I started to write this blog at the start of the year. Normally this is a time most people take stock and ask how can we BE and DO better? However, within our social care sector, this reappraisal is not new, but rather ongoing, and insidious. We are constantly being asked, how we can DO better. For many services this has resulted in cutting back, and prioritising profitability.
However, what is the impact of this? Is there a hidden cost of dwindling social care funding, creating highly competitive, low cost, low value services? Has this disproportionate focus on the turning a profit taken us away from more ethical aspects of our work, as we forget to ask how can we BE better? Surely the test of how we can ‘BE’ better as a social care service lies within the ‘social impact’ that we have, not in the profit that we accrue.
About twenty years ago after a relatively short career in social work I became a proprietor of a social care business at the age of 27, and when I look back over the last two decades I see the factor which drove me to business was the freedom to BE the person that I wanted to be. Because of this, I get immense pleasure from my work, and my collaborations. I spend time working with the individuals that I chose, and I have the opportunities to learn about, and develop what I determine as critical, interesting and applicable. I am motivated, engaged and free to be innovative. My values are at the heart of my business, sometimes at the expense of profit. Over the years my values have evolved. As a young entrepreneur, I was always interested in creating and sharing, however now I am more concerned about how these collaborations impact on our communities, collectively and positively.
Despite being a ‘for profit’ organisation, we shared our resources, widely and openly (with no material gain), and attempted to reach out to individuals and organisations through our work. Whilst we have had many supporters, we have also been met with some alarming responses: individuals proactively unfollowed us, and actively excluded us. It was disappointing and deeply demotivating. There appears to be a lack of trust in our sector: driven possibly by competitive, anti-collective forces. Consider though what the possibilities might be for our sector if we are able to foster trust, and build alliances beyond the competitive limitations of market forces. What if we all shared common goals, the communities that we serve? What if there was a less of a ‘me’ mentality and more of an ‘us’?
The growth of a market was stimulated, in part with the introduction of the Community Care Act, and has relied on competitive forces, creating best value. However, how effectively does this model work now, in this current climate?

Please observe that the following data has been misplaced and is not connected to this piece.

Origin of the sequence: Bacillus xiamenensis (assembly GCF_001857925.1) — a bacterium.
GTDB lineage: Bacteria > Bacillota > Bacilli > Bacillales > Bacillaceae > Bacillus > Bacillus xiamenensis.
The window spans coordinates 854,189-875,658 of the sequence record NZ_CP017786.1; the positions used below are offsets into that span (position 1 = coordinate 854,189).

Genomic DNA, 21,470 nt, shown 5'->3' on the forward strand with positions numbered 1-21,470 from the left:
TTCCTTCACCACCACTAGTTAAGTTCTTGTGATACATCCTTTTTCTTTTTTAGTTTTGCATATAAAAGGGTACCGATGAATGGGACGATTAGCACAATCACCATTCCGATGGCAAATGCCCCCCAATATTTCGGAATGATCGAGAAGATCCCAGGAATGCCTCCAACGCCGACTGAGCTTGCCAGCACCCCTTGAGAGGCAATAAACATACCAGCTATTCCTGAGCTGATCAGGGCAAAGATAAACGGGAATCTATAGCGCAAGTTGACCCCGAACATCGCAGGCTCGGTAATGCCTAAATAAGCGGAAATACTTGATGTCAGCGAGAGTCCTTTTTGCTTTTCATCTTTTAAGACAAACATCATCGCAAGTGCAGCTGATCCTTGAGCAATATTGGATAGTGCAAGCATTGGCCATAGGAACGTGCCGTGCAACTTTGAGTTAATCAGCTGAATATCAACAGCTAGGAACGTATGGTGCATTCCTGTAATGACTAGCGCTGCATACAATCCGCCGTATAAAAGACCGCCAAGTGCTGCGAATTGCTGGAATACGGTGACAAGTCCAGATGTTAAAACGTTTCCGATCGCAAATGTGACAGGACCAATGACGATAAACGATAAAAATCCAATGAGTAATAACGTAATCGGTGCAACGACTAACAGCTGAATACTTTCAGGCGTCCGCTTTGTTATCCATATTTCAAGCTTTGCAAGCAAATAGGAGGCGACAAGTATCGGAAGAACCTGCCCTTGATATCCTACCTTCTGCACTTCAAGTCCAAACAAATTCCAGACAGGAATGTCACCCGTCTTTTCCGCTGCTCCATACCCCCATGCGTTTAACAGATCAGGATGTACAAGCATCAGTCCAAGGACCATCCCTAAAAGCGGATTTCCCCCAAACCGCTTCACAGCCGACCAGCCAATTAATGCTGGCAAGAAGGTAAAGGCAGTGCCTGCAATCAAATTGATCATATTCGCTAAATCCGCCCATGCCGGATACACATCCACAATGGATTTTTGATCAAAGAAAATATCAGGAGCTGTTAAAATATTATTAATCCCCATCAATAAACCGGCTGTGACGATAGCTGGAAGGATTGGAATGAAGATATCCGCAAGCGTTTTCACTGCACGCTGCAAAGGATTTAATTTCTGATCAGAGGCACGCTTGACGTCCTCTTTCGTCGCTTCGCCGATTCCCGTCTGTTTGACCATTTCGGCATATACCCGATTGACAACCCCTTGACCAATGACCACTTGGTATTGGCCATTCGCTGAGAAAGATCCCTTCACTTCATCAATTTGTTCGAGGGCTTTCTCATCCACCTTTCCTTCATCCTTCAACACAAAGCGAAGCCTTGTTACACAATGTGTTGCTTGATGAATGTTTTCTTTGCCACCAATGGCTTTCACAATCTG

In 2012 the government introduced the Public Services (Social Value) Act in an attempt to get commissioners to consider the social impact of their buying power. However, this only applies to high value contracts. So what of all the other services, or individuals, purchasing services in their community? Whilst these services are regulated by the CQC, many are driven by profit, and may not always be making their decisions in the interests of ALL of their stakeholders. If we are to really make a ‘shared society’ work, should we not ‘expect’ that social enterprises are afforded preferential treatment at a local buyer level? In 2015 there was a review of the implementation of the Social Value Act, suggesting that the Act be extended to contracts below the public spend threshold. It is my view this could be extended further than suggested.
In the healthcare market we have already seen many services become social enterprises. Health has long had an expectation that it should service all stakeholders, as since the introduction of the NHS, it has been free at the point of delivery.
However, that is not the case for social care: the expectation remains that many providers maintain a ‘for profit’ status. Many business minded individuals identify opportunities in a growth market, particularly in the community, where there is a growing need to support individuals with more complex levels of care. The question is – how sustainable is this in the current market? Does the social enterprise model work better in this climate, and if so – should commissioners consider this as part of their market shaping strategy as part of a long term goal for smaller, as well as large organisations? Could this be applied across all types of services, particularly training services like us, whom should be embodying an example, as advocates of ‘best practice’.
So, what are your driving values as a proprietor? To make a profit or make a difference? Whilst on the face of it, it may be a little more complex than that, determining the overriding priorities will help to properly focus priorities on outcomes. As an education provider in social care, we aim to buck the trend, and embody this change.
Social enterprise is a more comfortable fit for us: synergy with stakeholder expectations and our activities. Through raising awareness, we aim to provide better insights into the experience and needs of the individuals we support in the social care sector. From a business perspective, it seems to make sense, as it is through trading that we may have a bigger impact in society.